This is from test: Java Programmer Certification Mock Exam No 3 Last Updated August 2002 60 Questions The question is: Question 4) Which of the following statements are true? 1) The garbage collection algorithm in Java is vendor implemented 2) The size of primitives is platform dependent 3) The default type for a numerical literal with decimal component is a float. 4) You can modify the value in an Instance of the Integer class with the setValue method
The aswere is 1. I guess the phrase vendor implemented is pretty wide open. I would assume that Java dictates groud rules for GC. When actually it kicks in is plateform depended. I answer 1. to be false. Any comments...
Hi Barkat. There are many algorithms for garbage collection out there. Which one is used in a particular JVM is chosen by the vendor of the JVM. Provided the vendor satisfies the contracts specified in JLS and JVM Specifications he is free to implement whatever algorithm he wants. It could be that there is a concensus as to which algorithm is optional, in that case the behaviour of vendors' JVMs would converge, but don't rely on it. It is in that sense I would say answer 1 is true. -Barry For more infomation check this: Garbage Collection FAQ (JVMs are implemented in C++/C usually) [ September 06, 2002: Message edited by: Barry Gaunt ]
example of such algo is Mark & Sweep. But it depends upon the platform. bharat
Joined: Aug 05, 2002
. There are many algorithms for garbage collection out there. Which one is used in a particular JVM is chosen by the vendor of the JVM. Provided the vendor satisfies the contracts specified in JLS and JVM Specifications he is free to implement whatever algorithm he wants.
If you refer to "mark and sweep", "stop and copy" or "adoptive (combination of two)" when you say algorithms, my understanding from "Thinking in Java" is that these are various technics evolved in the area of garbage collection. Furthermore if you say "algorithms are plateform implemented", one of the conotation of this statement could be that for example "mark and sweep" is only avaialble on unix plateform". The way I look at it is that these techniques (algorithms) are independent concept from the plateform. The implementation of these concepts (mark and sweep or stop and copy or adoptive) is matter of a particular version of JVM for a particular plateform. I know we are playing with words here but in exam when questions are using these abstract phrases, someone can inevitably make wrong assumptions and suffer....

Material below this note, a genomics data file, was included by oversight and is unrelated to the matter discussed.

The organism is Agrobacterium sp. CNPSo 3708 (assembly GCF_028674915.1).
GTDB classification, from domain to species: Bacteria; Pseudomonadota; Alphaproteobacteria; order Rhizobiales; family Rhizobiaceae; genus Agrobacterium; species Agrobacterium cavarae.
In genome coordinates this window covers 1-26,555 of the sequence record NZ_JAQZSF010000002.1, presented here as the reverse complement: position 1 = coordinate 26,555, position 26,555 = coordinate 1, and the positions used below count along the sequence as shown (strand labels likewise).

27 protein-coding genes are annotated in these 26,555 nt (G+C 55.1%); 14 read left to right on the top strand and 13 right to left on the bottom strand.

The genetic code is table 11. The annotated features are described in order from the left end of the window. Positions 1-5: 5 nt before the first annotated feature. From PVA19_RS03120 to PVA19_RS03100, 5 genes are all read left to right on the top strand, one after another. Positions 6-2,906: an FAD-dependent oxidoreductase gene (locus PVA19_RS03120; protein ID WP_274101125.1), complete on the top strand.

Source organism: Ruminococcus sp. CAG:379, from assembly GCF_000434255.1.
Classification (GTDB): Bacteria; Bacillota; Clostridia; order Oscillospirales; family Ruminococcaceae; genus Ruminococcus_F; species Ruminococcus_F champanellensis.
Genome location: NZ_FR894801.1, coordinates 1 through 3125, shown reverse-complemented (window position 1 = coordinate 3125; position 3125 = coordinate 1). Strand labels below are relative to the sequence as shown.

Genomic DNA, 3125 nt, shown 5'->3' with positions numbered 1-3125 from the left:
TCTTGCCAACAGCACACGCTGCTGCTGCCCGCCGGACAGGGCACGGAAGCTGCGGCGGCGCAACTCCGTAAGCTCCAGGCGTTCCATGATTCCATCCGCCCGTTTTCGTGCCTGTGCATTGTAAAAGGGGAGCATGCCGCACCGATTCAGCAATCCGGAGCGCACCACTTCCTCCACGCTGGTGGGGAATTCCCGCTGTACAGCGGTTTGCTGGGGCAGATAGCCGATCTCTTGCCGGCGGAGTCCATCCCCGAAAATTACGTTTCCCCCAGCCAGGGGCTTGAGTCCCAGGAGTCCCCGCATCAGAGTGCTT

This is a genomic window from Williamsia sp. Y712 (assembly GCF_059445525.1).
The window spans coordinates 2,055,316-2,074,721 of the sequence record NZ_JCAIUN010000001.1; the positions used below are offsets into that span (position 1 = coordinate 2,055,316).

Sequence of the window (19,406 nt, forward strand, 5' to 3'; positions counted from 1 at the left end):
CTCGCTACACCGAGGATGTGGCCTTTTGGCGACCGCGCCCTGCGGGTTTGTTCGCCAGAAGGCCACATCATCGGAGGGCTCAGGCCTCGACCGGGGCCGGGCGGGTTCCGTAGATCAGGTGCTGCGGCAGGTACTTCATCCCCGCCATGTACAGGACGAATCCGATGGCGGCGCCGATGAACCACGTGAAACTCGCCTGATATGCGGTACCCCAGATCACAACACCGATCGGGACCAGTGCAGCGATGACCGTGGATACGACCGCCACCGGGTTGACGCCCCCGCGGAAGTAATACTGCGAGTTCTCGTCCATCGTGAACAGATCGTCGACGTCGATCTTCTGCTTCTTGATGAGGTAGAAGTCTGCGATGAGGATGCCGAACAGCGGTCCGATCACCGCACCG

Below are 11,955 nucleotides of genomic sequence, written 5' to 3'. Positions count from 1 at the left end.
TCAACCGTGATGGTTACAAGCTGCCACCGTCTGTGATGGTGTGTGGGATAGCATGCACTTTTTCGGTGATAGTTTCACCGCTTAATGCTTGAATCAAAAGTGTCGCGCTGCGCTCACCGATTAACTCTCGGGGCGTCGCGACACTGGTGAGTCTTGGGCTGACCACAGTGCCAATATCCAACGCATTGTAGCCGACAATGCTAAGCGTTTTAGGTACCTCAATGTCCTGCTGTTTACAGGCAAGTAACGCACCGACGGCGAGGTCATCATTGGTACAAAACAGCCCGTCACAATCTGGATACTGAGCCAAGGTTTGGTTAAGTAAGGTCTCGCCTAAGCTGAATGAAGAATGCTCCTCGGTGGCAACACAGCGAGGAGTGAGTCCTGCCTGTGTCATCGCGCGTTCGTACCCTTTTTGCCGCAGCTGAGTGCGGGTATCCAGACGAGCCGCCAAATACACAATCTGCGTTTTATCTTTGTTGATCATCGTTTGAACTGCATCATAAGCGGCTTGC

Joined: Aug 03, 2002
Hi Barkat, "mark and sweep", "stop and copy" or "adaptive (combination of two)" are indeed algorithms for implementing garbage collection. The choice of algorithm is vendor dependent, for example IBM could implement a different method to Sun. It could even be possible that IBM implements a different algorithm on it's RISC architecture unix workstations to that it implements for intel windows systems. (Please note that these are hypotheses, not facts) BTW. You know garbage collection operates as a low priority daemon thread, and you know that thread behaviour is also non-deterministic, so you can see that predicting the behaviour of garbage collection is not possible. Interesting points you have made, but I would risk saying true to the first answer. -Barry [ September 07, 2002: Message edited by: Barry Gaunt ]
Is a Java garbage collector required to guarantee to collect circular data structures (A points to B which points back to A, but there are no other references to either A or B)?
Ron Newman - SCJP 1.2 (100%, 7 August 2002)
Joined: Aug 03, 2002
Happy to see you here Ron, I have just found the following in David Flanagan's Java in a Nutshell, 1.4ed, p 99.
The garbage collector can also detect and destroy cycles of objects that refer to each other, but are not referenced by any other objects. Any such cycles are also reclaimed.
The JVM Spec (beginning of Chap 3) states:
For example, the memory layout of run-time data areas, the garbage-collection algorithm used, and any internal optimization of the Java virtual machine instructions (for example, translating them into machine code) are left to the discretion of the implementor.
And a little later:
Heap storage for objects is reclaimed by an automatic storage management system (known as a garbage collector); objects are never explicitly deallocated. The Java virtual machine assumes no particular type of automatic storage management system, and the storage management technique may be chosen according to the implementor's system requirements.
So an implementation of the JVM does not have to implement any GC at all. So the JAVA OS for Lego Mindstorms RSX block is conformant in this repect. -Barry [ September 08, 2002: Message edited by: Barry Gaunt ] [ September 08, 2002: Message edited by: Barry Gaunt ]